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tv   The David Rubenstein Show Peer to Peer Conversations  PBS  September 20, 2019 11:00pm-11:31pm PDT

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announcer: support fti the pbs presenta of this program was provided by geral motors. i see a future. i see a good future. i see a future filled with roads and no rage. both: we suture... with zero crashes. woman: i see a future where fossil fuels... man: are of the past. all: we see a future with zero emissions. i see a future whetraffic. keeps perfect time. where intelligence is always by design. we see a future with zero congestion. zero congestion. an: we are... second both: we are... all: general motors. david: what propelled you to want to join this company? brian: i just always wanted to work for my dad. david: did he say, "you start at the bottom and you work your way up," ouor did he say you could start at number two? brian: well, that's maybe what i wanted to happen. d: did anybody say, "well, is he really ready to be president yet?" david: have you ever had problems with your cable? brian: sure. david: is it intimidating for the cable repairman to come to your house?
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woman: would you fix your tie, please? david: well, people wouldn't recognize me if my tie was fixe but ok. just leave it this way. all right. i lfn't consider myse journalist, and nobody else would consider myself a journalist. i began to take on the life of being an interviewer, even though i hain a day job of rua private equity firm. how do you define leadership? what is it that makes somebody tick? when you graduated from college in 1981, th you went to university of pennsylvania. you then joined the company your father had started, comcast. at that time, it was a relatively small company. wi did you ever, in youest imagination, think it would become the leading company that's it's become in the telecommunications area? brian: we had about 20 milthon in revenue year, and my father, when asked that question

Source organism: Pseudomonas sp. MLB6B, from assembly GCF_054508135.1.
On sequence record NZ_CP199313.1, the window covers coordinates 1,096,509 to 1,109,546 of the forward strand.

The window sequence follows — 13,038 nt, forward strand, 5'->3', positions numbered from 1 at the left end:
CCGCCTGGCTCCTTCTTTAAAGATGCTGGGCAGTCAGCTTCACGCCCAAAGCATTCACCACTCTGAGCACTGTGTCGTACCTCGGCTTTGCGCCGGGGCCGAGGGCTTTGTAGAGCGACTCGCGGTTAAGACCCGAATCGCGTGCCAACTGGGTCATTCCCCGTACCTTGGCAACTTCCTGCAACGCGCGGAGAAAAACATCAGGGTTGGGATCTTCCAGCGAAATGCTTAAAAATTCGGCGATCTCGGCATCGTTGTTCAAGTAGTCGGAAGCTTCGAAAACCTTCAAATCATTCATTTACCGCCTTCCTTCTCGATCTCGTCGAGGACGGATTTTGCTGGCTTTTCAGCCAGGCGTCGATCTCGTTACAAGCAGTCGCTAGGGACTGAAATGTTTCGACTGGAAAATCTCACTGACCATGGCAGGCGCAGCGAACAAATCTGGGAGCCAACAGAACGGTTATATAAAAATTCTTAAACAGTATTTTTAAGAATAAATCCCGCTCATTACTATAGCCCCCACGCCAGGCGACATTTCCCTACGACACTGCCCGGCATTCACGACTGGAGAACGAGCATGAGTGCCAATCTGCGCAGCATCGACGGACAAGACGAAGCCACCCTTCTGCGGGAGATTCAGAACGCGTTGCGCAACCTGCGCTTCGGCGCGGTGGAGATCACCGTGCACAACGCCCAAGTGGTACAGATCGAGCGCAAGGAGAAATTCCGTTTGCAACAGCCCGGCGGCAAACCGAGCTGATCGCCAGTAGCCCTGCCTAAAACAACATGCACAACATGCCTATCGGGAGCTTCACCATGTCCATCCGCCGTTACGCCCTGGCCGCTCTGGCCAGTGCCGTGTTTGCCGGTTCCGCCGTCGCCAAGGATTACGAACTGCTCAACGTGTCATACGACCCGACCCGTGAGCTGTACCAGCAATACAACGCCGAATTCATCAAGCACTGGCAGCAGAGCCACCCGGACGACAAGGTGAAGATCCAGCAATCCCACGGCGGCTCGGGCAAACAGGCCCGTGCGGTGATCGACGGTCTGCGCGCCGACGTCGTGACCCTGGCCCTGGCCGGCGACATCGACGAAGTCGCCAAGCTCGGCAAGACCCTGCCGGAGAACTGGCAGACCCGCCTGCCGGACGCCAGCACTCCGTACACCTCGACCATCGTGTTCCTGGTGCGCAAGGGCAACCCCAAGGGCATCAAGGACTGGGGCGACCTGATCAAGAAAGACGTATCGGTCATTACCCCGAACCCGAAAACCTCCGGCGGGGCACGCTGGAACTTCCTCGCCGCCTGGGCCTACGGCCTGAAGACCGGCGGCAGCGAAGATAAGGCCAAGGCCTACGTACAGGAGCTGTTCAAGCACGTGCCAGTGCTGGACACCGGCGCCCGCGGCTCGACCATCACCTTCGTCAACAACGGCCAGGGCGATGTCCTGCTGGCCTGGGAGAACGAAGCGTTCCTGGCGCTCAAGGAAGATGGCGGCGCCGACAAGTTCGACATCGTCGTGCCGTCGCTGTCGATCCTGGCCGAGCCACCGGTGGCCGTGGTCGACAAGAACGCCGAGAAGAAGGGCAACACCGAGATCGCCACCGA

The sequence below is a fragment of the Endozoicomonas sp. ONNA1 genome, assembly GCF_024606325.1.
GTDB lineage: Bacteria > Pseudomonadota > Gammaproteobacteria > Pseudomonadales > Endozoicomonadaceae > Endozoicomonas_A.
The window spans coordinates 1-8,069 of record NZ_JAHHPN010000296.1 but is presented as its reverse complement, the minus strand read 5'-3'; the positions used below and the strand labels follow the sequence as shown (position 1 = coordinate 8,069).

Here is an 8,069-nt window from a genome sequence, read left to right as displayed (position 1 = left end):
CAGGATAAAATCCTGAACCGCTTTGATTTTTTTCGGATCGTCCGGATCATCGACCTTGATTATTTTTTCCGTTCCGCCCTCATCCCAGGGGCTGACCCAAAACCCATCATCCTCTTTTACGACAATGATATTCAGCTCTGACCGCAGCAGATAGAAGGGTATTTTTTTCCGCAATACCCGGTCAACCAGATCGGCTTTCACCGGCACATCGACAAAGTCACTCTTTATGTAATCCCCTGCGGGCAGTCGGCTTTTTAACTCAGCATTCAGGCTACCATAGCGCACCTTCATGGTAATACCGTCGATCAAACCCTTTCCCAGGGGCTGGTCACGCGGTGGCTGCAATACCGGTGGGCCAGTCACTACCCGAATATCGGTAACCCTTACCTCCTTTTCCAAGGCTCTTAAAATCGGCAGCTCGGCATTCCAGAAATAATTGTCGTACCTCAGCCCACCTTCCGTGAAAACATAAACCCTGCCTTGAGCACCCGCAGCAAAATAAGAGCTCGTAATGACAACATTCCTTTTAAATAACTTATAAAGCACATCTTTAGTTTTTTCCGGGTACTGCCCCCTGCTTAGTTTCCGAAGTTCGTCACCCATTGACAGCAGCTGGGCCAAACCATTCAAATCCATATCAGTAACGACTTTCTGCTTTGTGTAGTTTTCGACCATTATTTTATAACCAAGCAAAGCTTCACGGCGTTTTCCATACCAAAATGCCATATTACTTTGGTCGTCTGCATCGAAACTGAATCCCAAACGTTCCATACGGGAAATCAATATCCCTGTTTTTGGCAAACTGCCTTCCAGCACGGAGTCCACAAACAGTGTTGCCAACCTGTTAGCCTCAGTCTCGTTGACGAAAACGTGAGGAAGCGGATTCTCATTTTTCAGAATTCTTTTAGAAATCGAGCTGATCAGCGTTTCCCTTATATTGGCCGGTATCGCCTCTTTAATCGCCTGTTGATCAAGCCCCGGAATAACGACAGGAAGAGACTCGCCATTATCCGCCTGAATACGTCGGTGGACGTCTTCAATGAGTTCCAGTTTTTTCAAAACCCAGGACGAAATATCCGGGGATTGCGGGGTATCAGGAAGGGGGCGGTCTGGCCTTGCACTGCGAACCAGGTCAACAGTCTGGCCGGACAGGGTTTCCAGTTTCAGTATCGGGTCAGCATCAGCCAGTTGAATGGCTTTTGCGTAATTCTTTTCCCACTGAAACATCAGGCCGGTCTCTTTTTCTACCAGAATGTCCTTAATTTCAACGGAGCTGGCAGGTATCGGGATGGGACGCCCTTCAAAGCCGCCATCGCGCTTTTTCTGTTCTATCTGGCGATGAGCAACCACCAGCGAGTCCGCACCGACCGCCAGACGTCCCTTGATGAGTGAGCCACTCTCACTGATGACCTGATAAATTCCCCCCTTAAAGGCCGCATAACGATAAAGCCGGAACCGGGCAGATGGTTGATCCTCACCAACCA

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for many, many years later used to say, "of course." that we beuld be lucky enough to omcast nbc universal, sitting here with the kind of wonderful products and company we have. and i pinch myself every day. david: did you ever say to your father, "i don't really want to join the company. ." i might want to do something el what propelled you to want to jn this company? brian: well, i thought about that. ed i just always wa to work for my dad. he used to be in the men's belt and suspender business way back before he started comcast, men's cologne. we used to play withg the cologne growin as kids, and he would have a passion about it. fu just made it seem for me. he never pushed to me, even a little bit, to want to work for the company. david: what was your father's background? brian: well, he got out of the navy. was living in philadelphia, met my m. they got married. they were married 72 years until he passed away a couple years ago. he was very interested in business. and he was an entrepreneur, made golf club putters.